Pun­ish­ment is for the cul­prit, not you!

Hindustan Times (Patna) - Live - - Front Page - Ab­hi­nav Verma

The re­cent case of a 21-yearold woman in Tamil Nadu end­ing her life af­ter her mor­phed pho­tos were up­loaded on Face­book, brings the spot­light back on the grow­ing lev­els of cy­ber crime in In­dia. Even though the cul­prit in this par­tic­u­lar case is be­hind bars, the bat­tle to curb cy­ber bul­ly­ing is go­ing to be tough one, say ex­perts.

“With so­cial me­dia and chat­ting apps be­ing the ma­jor mode of communication be­tween young­sters, cy­ber crime is on a rise rapidly. The dis­turb­ing trend of mor­phed pho­tos be­ing leaked on­line is one of the prime ex­am­ples,” says HGS Dhali­wal, a se­nior po­lice of­fi­cer of Delhi Po­lice.

Also, the pop­u­lar­ity of dat­ing web­sites has also made it eas­ier to get ac­cess to users’ pho­tos. “Users up­load their images on these sites and there­fore be­come vul­ner­a­ble to their pho­tos be­ing mis­used,” says Ishdeep Sawh­ney, founder of a dat­ing web­site. Sug­gest­ing how peo­ple can guard against these crimes, Shawney says, “If the user finds any­one tam­per­ing with their pic­tures through these sites, the com­pany should be no­ti­fied im­me­di­ately.”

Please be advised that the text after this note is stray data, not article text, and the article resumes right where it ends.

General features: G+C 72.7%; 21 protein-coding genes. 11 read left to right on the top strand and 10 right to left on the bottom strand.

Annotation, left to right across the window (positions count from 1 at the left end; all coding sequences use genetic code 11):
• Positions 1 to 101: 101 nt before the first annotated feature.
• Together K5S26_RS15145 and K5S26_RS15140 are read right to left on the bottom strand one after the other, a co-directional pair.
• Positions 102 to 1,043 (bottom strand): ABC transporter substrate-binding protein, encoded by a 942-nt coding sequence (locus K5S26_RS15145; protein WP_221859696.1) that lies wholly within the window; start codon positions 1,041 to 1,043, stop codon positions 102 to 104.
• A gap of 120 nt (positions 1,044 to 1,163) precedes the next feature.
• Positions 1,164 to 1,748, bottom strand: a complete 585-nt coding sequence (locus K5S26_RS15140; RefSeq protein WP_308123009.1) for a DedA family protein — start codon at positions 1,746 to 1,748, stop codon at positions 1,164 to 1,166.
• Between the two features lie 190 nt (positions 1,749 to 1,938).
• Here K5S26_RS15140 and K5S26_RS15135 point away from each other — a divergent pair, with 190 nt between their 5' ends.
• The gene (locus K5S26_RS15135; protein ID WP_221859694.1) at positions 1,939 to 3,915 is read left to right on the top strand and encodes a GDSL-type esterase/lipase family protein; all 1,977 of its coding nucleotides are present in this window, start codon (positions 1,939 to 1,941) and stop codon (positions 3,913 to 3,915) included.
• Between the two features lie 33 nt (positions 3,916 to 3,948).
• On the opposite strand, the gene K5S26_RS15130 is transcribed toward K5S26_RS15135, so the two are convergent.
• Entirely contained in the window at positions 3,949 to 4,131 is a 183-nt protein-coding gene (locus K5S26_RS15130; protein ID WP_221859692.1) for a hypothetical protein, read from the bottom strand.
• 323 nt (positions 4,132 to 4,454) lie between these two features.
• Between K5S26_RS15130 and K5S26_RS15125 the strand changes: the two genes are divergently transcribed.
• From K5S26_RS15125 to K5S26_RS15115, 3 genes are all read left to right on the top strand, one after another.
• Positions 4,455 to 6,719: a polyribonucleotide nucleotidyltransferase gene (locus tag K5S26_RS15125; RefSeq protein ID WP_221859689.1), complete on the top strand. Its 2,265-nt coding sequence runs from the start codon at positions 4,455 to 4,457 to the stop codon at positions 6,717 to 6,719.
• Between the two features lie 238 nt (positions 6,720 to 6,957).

How­ever, psy­chol­o­gists urge vic­tims of cy­ber bul­ly­ing not to take the ex­treme step. “When some­one goes through an or­deal like this, they ex­pe­ri­ence in­tense emo­tions like pain and suf­fer­ing and feel there is no end to it. But they need to un­der­stand that it’s not their fault. Sui­cide is not the so­lu­tion. In or­der to move on, they need to talk to some­one whom they trust. Don’t pun­ish your­self, pun­ish­ment is for the cul­prit,” says psy­chol­o­gist Pulkit Sharma.

PHOTO: SHUTTERSTOCK

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